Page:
Suspended sentence granted to man who made fireworks Westminster resident placed on probation

October 27, 1998|By Mike Farabaugh | Mike Farabaugh,SUN STAFF

A Westminster man, whose hobby was making homemade fireworks, was given an 18-month suspended sentence yesterday after he pleaded not guilty to reckless endangerment and possession of destructive devices.

The man, 42, is not being named to protect the privacy of his 17-year-old son, who was arrested in March after authorities found four homemade explosive devices at Bennett Cerf Park in Westminster.

Explosives experts from the state fire marshal's office detonated two devices and disarmed the other two, authorities said.

Prosecutor Clarence W. Beall III said the boy told police his father kept a number of explosive devices at home. The father was arrested later in March after police obtained a search warrant and raided the man's home.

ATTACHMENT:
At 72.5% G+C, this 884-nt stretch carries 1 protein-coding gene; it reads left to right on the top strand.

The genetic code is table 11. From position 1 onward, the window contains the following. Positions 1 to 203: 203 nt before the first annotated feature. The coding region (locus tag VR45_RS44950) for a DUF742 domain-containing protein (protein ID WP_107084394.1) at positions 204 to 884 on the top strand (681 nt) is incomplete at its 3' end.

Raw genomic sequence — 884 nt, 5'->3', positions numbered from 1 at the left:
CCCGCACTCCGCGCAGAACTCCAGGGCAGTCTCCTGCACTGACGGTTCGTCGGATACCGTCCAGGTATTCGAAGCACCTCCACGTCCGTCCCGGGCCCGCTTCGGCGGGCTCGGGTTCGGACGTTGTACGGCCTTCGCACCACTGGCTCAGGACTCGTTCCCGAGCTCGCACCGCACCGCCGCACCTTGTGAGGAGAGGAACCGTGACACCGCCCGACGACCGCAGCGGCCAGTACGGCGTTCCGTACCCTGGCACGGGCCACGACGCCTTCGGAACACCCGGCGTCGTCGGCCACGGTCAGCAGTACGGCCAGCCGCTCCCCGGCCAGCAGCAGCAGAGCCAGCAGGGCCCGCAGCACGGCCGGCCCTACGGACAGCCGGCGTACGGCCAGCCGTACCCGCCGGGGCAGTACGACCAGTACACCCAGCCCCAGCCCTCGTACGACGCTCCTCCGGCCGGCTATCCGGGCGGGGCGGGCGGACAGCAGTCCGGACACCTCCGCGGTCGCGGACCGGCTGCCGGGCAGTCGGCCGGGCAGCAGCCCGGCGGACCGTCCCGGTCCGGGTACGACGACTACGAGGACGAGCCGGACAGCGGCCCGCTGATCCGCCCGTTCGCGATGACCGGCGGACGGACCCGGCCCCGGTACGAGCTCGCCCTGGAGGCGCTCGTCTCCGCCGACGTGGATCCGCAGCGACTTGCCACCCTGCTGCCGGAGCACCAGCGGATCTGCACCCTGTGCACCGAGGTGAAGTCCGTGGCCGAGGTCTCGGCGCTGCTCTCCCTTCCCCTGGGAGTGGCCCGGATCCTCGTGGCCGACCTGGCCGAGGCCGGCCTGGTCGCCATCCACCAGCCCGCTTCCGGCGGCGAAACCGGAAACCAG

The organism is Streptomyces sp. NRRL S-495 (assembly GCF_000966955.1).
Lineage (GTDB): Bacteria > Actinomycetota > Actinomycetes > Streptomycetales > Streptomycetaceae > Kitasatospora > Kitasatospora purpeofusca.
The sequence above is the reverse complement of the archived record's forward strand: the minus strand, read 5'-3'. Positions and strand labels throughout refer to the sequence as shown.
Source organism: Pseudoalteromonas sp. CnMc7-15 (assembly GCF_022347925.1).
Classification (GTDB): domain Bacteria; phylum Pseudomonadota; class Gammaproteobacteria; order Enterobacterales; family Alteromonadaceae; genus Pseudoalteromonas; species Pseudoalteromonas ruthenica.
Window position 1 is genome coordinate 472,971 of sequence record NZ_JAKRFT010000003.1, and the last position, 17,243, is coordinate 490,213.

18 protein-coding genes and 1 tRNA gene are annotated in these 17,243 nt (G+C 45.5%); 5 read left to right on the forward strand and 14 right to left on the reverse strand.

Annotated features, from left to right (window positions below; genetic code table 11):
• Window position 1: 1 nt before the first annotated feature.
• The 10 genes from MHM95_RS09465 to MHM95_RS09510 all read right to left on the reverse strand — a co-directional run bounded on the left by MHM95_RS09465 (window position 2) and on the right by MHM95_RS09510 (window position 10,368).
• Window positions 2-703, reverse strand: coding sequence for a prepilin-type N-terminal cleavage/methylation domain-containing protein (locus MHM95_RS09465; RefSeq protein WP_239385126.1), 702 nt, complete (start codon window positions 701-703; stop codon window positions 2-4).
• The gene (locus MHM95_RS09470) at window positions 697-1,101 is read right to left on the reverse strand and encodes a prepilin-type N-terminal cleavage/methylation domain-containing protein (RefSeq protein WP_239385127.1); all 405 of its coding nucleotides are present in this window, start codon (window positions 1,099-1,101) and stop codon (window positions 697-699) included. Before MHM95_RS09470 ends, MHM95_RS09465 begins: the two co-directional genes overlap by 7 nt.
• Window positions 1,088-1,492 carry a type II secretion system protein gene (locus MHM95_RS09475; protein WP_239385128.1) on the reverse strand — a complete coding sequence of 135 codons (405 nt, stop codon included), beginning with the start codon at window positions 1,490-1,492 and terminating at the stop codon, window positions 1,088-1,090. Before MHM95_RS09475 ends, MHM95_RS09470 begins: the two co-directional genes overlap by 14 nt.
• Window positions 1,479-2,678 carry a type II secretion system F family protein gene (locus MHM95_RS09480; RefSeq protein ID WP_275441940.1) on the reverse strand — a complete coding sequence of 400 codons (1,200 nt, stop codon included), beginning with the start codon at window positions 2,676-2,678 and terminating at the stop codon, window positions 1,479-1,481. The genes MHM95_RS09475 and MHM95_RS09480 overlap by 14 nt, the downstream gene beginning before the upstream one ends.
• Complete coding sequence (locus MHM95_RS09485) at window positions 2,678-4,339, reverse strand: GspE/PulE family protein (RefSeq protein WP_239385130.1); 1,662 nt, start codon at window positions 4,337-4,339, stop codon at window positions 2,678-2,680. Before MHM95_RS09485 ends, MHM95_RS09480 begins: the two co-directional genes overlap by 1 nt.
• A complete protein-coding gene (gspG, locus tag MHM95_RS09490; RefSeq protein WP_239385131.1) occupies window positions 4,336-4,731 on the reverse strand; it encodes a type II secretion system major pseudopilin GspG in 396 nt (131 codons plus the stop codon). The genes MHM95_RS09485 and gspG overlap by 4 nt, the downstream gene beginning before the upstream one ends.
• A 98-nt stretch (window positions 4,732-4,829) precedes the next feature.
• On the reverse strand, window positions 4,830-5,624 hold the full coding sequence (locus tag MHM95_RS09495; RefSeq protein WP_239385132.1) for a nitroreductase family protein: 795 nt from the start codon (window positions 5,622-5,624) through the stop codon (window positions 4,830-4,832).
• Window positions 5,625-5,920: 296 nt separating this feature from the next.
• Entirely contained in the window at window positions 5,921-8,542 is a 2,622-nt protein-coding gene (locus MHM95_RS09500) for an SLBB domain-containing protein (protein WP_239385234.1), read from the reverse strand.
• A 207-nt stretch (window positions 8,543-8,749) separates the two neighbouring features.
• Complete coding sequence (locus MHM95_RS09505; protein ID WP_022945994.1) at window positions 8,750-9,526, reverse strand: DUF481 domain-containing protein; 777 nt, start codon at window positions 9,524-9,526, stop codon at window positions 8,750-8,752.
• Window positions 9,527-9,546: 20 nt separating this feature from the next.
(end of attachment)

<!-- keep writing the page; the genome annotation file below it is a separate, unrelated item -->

Beall said more than 50 explosive devices, about 12 pounds of explosive powder and a number of "how-to books," which provided details on constructing bombs and explosive devices, were found at the home.

Daniel J. Bartolini, a Sykesville attorney representing the man, told Circuit Judge Francis M. Arnold that his client was a gentle, church-going businessman who never intended to hurt anyone.

"Making these devices was his hobby, albeit illegal," Bartolini said. "His son rebelled against discipline [at home] and set him up."

Beall told Arnold that fire marshals reported finding no shrapnel, bits of metal or glass in any of the explosive devices found in the park or in the man's home.

"They essentially were large firecrackers, explosive powder in plastic pipes," Beall said.

According to the plea agreement, the man did not contest Beall's version of what happened. He also was placed on three

years' probation. After one year, he may ask the court to strike the guilty verdict and grant probation before judgment to clear his criminal record. The man's son was found guilty of auto theft in July. He was sentenced to the Charles H. Hickey Jr. School, a facility in Baltimore County for juvenile offenders, Bartolini said.

Pub Date: 10/27/98

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